She continued to do it but she stopped getting sick. I guess she figured where to draw the line.
 

Mike H

Instagram Famous
Moderator Emeritus
Cicadas are fun and yummy. A little butter, garlic, salt.
Don't limit them just to butter and garlic!
http://www.newsdesk.umd.edu/pdf/cicada recipes.PDF

Ouch - this one's for you

El Chirper Tacos
Ingredients:
2 tablespoons butter or peanut oil
1/2 pound newly-emerged cicadas
3 serrano chilies, raw, finely chopped
1 tomato, finely chopped
1 onion, finely chopped
1/2 tsp ground pepper or to taste
1/2 tsp cumin
3 tsp taco seasoning mix
1 handful cilantro, chopped
Taco shells, to serve
Sour cream
Shredded cheddar cheese
Shredded lettuce
Directions:
1. Heat the butter or oil in a frying pan and fry the cicadas for 10 minutes, or until cooked through.
2. Remove from pan and roughly chop into 1/4 inch cubes. Place back in pan.
3. Add the chopped onions, chilies, and tomato, and season with salt, and fry for another 5 minutes on medium-low heat.
4. Sprinkle with ground pepper, cumin, and oregano, to taste.
5. Serve in taco shells and garnish with cilantro, sour cream, lettuce, and cheddar cheese .
Yield:
2 main course servings
 
I would kill them all if I could find the damn things in my trees! :(
Some binoculars and a BB gun would do the trick :a41:

Annoying as they may be everything in nature has a purpose. Although an animal that spends years underground, comes out to grow wings and then dies sounds kind of odd.
 
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ouch

Stjynnkii membörd dummpsjterd
Moderator Emeritus
Don't limit them just to butter and garlic!
http://www.newsdesk.umd.edu/pdf/cicada%20recipes.PDF

Ouch - this one's for you

El Chirper Tacos
Ingredients:
2 tablespoons butter or peanut oil
1/2 pound newly-emerged cicadas
3 serrano chilies, raw, finely chopped
1 tomato, finely chopped
1 onion, finely chopped
1/2 tsp ground pepper or to taste
1/2 tsp cumin
3 tsp taco seasoning mix
1 handful cilantro, chopped
Taco shells, to serve
Sour cream
Shredded cheddar cheese
Shredded lettuce
Directions:
1. Heat the butter or oil in a frying pan and fry the cicadas for 10 minutes, or until cooked through.
2. Remove from pan and roughly chop into 1/4 inch cubes. Place back in pan.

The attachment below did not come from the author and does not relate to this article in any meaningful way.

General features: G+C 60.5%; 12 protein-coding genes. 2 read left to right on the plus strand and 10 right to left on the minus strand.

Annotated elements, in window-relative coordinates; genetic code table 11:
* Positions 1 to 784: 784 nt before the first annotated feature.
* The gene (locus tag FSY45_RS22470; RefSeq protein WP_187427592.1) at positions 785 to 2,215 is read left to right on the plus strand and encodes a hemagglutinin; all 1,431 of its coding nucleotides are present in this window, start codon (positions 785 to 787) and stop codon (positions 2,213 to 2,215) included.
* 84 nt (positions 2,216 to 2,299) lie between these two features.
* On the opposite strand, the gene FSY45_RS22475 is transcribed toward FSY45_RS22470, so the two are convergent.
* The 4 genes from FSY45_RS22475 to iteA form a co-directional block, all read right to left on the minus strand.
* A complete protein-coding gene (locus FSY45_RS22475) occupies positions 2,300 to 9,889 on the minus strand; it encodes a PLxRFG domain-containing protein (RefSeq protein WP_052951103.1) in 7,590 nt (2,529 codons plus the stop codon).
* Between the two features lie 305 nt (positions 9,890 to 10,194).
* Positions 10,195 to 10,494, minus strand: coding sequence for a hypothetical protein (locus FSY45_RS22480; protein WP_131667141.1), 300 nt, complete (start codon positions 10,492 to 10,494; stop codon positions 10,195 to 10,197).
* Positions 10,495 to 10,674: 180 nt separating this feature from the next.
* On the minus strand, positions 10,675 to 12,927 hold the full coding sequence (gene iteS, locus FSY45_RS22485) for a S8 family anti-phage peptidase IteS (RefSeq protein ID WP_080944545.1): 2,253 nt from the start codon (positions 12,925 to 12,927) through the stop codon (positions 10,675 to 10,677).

3. Add the chopped onions, chilies, and tomato, and season with salt, and fry for another 5 minutes on medium-low heat.
4. Sprinkle with ground pepper, cumin, and oregano, to taste.
5. Serve in taco shells and garnish with cilantro, sour cream, lettuce, and cheddar cheese .
Yield:
2 main course servings
Sorry, I consider cicadas to be meat.

The last time they appeared in these parts, the great state of NJ declared my back yard to be ground zero.
 
Some binoculars and a BB gun would do the trick :a41:

Annoying as they may be everything in nature has a purpose. Although an animal that spends years underground, comes out to grow wings and then dies sounds kind of odd.
If you think that's odd google the dobsonfly. Lives several years in rivers and streams, crawls out to burrow underground, emerges to fly and mate. Has probably the most fearsome set of jaws ever seen on a flying insect.

All the recipes for cicadas are ironic. The purpose of emerging en mass is to overwhelm predators by sheer numbers. Most will be eaten but enough survive to mate and make the next generation.
 
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Sorry, I consider cicadas to be meat.

The last time they appeared in these parts, the great state of NJ declared my back yard to be ground zero.
Unless you raise all your own food you are already eating insects as there are some in the packaged/canned food from the store.

Humans have some of the enzymes to digest bugs...its is not an accident. I'll be lucky to be able to find some Cicadas...live a little since your at ground zero!
 
I'm surprised the buzzing cicada key chains with the flashing eyes haven't made a return. I had one in the 80's or 90's. It was really annoying.
 
If you think that's odd google the dobsonfly. Lives several years in rivers and streams, crawls out to burrow underground, emerges to fly and mate. Has probably the most fearsome set of jaws ever seen on a flying insect.

All the recipes for cicadas are ironic. The purpose of emerging en mass is to overwhelm predators by sheer numbers. Most will be eaten but enough survive to mate and make the next generation.
Hellgramites? I didn't know they were the Larval stage of something else.

On another note I'm an avid Bass angler. I came across this lure that resembles a cicada. It may come in handy this summer with the outbreak.

$MBSIG-CRK-1.jpg
 
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I grew used to Cicadas while living in Oklahoma for several years. They were simply a part of very summer, although more numerous some years. The dog liked to pounce on the ones that fell out of the trees onto their backs, wings buzzing loudly.
 

Toothpick

Needs milk and a bidet!
Moderator
Some binoculars and a BB gun would do the trick :a41:

Annoying as they may be everything in nature has a purpose. Although an animal that spends years underground, comes out to grow wings and then dies sounds kind of odd.
i'd get in on this action. 6-pk of beer, lawn chair, bb gun w/scope. sign me up!